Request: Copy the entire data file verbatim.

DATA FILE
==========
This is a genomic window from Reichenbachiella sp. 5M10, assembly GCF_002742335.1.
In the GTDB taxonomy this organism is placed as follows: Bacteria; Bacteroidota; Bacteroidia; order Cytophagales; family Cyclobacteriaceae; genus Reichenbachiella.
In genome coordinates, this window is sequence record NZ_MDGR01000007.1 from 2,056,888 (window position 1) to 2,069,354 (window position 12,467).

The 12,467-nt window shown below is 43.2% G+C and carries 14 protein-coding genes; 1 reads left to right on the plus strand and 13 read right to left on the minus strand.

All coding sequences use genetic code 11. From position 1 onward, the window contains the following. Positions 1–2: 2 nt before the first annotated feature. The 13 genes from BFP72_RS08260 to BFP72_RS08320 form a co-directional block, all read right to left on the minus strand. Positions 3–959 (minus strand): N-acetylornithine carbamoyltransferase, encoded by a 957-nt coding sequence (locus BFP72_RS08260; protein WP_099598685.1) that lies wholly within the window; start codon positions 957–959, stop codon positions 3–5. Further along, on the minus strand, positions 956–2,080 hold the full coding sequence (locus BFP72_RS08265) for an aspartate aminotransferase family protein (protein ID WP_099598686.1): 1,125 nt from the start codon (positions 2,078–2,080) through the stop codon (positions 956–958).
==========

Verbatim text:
This is a genomic window from Reichenbachiella sp. 5M10, assembly GCF_002742335.1.
In the GTDB taxonomy this organism is placed as follows: Bacteria; Bacteroidota; Bacteroidia; order Cytophagales; family Cyclobacteriaceae; genus Reichenbachiella.
In genome coordinates, this window is sequence record NZ_MDGR01000007.1 from 2,056,888 (window position 1) to 2,069,354 (window position 12,467).

The 12,467-nt window shown below is 43.2% G+C and carries 14 protein-coding genes; 1 reads left to right on the plus strand and 13 read right to left on the minus strand.

All coding sequences use genetic code 11. From position 1 onward, the window contains the following. Positions 1–2: 2 nt before the first annotated feature. The 13 genes from BFP72_RS08260 to BFP72_RS08320 form a co-directional block, all read right to left on the minus strand. Positions 3–959 (minus strand): N-acetylornithine carbamoyltransferase, encoded by a 957-nt coding sequence (locus BFP72_RS08260; protein WP_099598685.1) that lies wholly within the window; start codon positions 957–959, stop codon positions 3–5. Further along, on the minus strand, positions 956–2,080 hold the full coding sequence (locus BFP72_RS08265) for an aspartate aminotransferase family protein (protein ID WP_099598686.1): 1,125 nt from the start codon (positions 2,078–2,080) through the stop codon (positions 956–958).